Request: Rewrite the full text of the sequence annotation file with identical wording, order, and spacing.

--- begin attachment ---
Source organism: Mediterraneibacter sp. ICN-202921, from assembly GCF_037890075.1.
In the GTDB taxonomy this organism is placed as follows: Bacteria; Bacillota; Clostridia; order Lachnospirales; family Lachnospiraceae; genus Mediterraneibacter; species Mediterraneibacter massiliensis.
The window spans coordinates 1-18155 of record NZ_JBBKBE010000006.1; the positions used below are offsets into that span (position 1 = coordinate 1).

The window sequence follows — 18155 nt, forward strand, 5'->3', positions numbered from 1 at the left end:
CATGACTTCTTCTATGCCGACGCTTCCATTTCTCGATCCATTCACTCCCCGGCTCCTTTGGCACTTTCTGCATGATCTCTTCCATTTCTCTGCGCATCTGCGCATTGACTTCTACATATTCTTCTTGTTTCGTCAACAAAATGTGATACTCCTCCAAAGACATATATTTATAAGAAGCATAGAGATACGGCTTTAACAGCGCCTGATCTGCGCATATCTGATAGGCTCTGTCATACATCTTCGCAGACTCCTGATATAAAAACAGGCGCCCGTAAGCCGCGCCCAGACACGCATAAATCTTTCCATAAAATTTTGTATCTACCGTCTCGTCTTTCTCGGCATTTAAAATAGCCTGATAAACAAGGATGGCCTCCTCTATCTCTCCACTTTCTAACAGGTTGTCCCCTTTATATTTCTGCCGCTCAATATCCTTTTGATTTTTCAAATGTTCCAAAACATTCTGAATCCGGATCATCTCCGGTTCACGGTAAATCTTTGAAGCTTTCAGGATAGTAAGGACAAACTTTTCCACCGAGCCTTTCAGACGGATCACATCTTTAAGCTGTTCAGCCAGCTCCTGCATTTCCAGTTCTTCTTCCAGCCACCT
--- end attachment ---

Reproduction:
Source organism: Mediterraneibacter sp. ICN-202921, from assembly GCF_037890075.1.
In the GTDB taxonomy this organism is placed as follows: Bacteria; Bacillota; Clostridia; order Lachnospirales; family Lachnospiraceae; genus Mediterraneibacter; species Mediterraneibacter massiliensis.
The window spans coordinates 1-18155 of record NZ_JBBKBE010000006.1; the positions used below are offsets into that span (position 1 = coordinate 1).

The window sequence follows — 18155 nt, forward strand, 5'->3', positions numbered from 1 at the left end:
CATGACTTCTTCTATGCCGACGCTTCCATTTCTCGATCCATTCACTCCCCGGCTCCTTTGGCACTTTCTGCATGATCTCTTCCATTTCTCTGCGCATCTGCGCATTGACTTCTACATATTCTTCTTGTTTCGTCAACAAAATGTGATACTCCTCCAAAGACATATATTTATAAGAAGCATAGAGATACGGCTTTAACAGCGCCTGATCTGCGCATATCTGATAGGCTCTGTCATACATCTTCGCAGACTCCTGATATAAAAACAGGCGCCCGTAAGCCGCGCCCAGACACGCATAAATCTTTCCATAAAATTTTGTATCTACCGTCTCGTCTTTCTCGGCATTTAAAATAGCCTGATAAACAAGGATGGCCTCCTCTATCTCTCCACTTTCTAACAGGTTGTCCCCTTTATATTTCTGCCGCTCAATATCCTTTTGATTTTTCAAATGTTCCAAAACATTCTGAATCCGGATCATCTCCGGTTCACGGTAAATCTTTGAAGCTTTCAGGATAGTAAGGACAAACTTTTCCACCGAGCCTTTCAGACGGATCACATCTTTAAGCTGTTCAGCCAGCTCCTGCATTTCCAGTTCTTCTTCCAGCCACCT